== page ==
WELLSVILLE - Wellsville Council's Water, Sewer and Refuse Committee convened on Wednesday afternoon to discuss progress on the 10th Street storm sewer project, including the implications of a discovery made as work was completed.
Workers from JCM Contracting, who had been excavating Lisbon Street as well as 10th Street during the project, found that the original brick sewer line running beneath Lisbon Street had developed a deep crack along the top of the pipe for the full length that they excavated, estimated at 50 feet.
Village administrator Thom Edgell said the pipe had been crushed along the top, most likely from the weight of heavy trucks that did not exist when the pipes were originally constructed generations ago. As a result, the round pipe had been pressed into something more like a heart-shaped ovoid.
Workers from JCM Contracting, who have been carrying out repairs and installing new storm sewers in Wellsville, discovered a crack running down the top of the sewer line running beneath Lisbon Street at the intersection with 10th Street. (Submitted Photo)
This cracked-oval shape at the top, in addition to many years worth of silt and rubbish build-up at the bottom, had conspired to drastically reduce the flow capacity of the pipe, he said. Even worse, workers could find no end to the crack running along the top of the pipe of the entire portion they excavated.
According to committee member Tony Cataldo, workers said this crack most likely runs the entire length of the pipe under Lisbon Street, stretching from 10th up to Third Street.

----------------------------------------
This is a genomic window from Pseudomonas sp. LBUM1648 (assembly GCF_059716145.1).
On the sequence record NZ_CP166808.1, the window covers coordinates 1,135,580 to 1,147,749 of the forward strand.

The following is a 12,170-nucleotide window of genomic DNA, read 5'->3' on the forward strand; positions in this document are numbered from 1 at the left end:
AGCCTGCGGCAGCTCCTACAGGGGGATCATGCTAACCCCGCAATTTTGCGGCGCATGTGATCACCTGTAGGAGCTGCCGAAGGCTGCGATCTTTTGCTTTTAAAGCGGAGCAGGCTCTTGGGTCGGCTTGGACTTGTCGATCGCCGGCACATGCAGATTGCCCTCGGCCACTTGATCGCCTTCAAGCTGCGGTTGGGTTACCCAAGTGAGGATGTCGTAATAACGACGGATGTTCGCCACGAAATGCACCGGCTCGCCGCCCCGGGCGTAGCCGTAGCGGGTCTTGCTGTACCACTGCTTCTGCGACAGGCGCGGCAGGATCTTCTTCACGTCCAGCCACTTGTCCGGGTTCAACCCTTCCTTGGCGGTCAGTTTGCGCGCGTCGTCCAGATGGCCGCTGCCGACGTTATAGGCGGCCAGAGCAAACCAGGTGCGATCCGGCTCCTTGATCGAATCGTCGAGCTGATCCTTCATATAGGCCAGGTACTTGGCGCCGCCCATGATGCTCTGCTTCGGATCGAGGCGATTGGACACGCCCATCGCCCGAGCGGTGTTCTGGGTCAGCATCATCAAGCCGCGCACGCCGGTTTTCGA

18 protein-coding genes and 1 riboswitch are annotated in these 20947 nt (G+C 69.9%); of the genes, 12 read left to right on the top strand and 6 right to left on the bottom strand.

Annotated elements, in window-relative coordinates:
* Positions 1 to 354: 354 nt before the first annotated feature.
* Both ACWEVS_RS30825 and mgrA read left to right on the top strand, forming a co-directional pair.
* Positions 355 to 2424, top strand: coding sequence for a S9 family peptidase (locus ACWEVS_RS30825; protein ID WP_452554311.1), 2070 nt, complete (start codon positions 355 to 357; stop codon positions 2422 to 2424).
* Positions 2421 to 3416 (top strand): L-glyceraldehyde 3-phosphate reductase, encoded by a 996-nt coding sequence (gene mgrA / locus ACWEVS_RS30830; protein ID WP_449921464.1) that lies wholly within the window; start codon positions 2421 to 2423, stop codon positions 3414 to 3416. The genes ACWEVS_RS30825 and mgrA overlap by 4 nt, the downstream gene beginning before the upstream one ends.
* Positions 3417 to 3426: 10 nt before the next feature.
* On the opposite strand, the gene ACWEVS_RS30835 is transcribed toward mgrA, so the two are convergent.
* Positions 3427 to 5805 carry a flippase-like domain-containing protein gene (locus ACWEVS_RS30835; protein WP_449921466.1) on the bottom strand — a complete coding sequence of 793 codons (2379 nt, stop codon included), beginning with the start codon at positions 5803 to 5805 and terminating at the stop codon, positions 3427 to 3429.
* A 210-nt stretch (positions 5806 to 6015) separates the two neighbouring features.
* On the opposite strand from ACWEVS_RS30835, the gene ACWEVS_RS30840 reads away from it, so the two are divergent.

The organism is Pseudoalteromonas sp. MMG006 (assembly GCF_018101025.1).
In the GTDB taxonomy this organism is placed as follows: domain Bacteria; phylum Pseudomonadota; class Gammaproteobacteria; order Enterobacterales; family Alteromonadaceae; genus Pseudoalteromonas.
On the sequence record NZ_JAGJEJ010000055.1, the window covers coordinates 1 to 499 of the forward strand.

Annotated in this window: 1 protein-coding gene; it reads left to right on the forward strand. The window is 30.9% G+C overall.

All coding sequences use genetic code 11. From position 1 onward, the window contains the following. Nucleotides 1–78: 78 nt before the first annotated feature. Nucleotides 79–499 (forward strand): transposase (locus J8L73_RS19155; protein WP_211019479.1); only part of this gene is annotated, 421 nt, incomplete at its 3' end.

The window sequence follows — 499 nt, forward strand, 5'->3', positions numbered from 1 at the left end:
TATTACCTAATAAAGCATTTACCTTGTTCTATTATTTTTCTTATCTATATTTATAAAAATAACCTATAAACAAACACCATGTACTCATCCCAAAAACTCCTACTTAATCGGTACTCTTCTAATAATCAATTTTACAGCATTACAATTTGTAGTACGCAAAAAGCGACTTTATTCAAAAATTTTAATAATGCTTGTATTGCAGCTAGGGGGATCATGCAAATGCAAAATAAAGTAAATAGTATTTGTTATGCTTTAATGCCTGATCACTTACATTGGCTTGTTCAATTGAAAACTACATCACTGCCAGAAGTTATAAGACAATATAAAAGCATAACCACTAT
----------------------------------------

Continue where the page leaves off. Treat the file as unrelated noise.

"Through that whole thing, the bricks are falling down on the sides," Cataldo said. Despite this, he says the engineer from the firm of Howells & Baird, Inc., overseeing the project, described the remaining length of pipe that they explored as "sound" overall, but in need of replacement before long.
The fix they arrived at was to sleeve new steel pipe, 48 inches in diameter, inside the old brick pipe in an effort to halt any further collapse of the bricks while keeping the storm water flow unimpeded - if a bit reduced in capacity from its original, 60-inch specification. "They cemented that all up, so the water is flowing through finally," Cataldo said.
The sleeved section of the pipe is less than 10 feet in length, however, which is as far as workers could insert it into the brick pipe without causing further damage.
Edgell called it a "a good repair," but not the total reconstruction that Howells & Baird advised is required. "It's more than a Band-Aid, but there's only so much you can do with that repair. They say it's not a matter of if, it's a matter of when," he said.
The original bid from JCM Contracting for the project, with its originally-anticipated costs, was $107,000. The money for the work comes from a grant of $113,800, which includes the engineer's costs, from the Ohio Public Works Commission.
According to Cataldo, he and Edgell have yet to calculate how much of that sum has already been spent on the project and how much might be left over. "We haven't paid anything out to [the contractor] yet, only to the engineer," he said.
Whatever is decided, repairing the original, three-layer brick pipe down the length of Lisbon Street is not an option. "We don't have the money to fix it all the way down," Cataldo said. The sleeving work that has been completed will require change orders, since materials other than originally specified were used in the repairs.